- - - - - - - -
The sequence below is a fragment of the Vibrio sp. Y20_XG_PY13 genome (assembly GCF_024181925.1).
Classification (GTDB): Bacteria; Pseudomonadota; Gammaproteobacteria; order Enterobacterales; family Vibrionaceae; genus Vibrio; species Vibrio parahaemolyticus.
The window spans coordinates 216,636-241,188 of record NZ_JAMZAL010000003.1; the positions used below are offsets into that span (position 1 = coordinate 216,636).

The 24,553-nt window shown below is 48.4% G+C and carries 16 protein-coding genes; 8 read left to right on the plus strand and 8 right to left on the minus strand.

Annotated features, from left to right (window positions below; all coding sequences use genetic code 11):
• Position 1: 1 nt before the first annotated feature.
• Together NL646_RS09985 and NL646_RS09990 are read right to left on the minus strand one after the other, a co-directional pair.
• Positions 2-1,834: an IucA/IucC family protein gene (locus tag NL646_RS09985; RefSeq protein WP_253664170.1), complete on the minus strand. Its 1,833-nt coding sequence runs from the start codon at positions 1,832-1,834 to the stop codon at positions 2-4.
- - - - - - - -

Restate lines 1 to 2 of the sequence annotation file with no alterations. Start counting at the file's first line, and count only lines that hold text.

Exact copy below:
The sequence below is a fragment of the Vibrio sp. Y20_XG_PY13 genome (assembly GCF_024181925.1).
Classification (GTDB): Bacteria; Pseudomonadota; Gammaproteobacteria; order Enterobacterales; family Vibrionaceae; genus Vibrio; species Vibrio parahaemolyticus.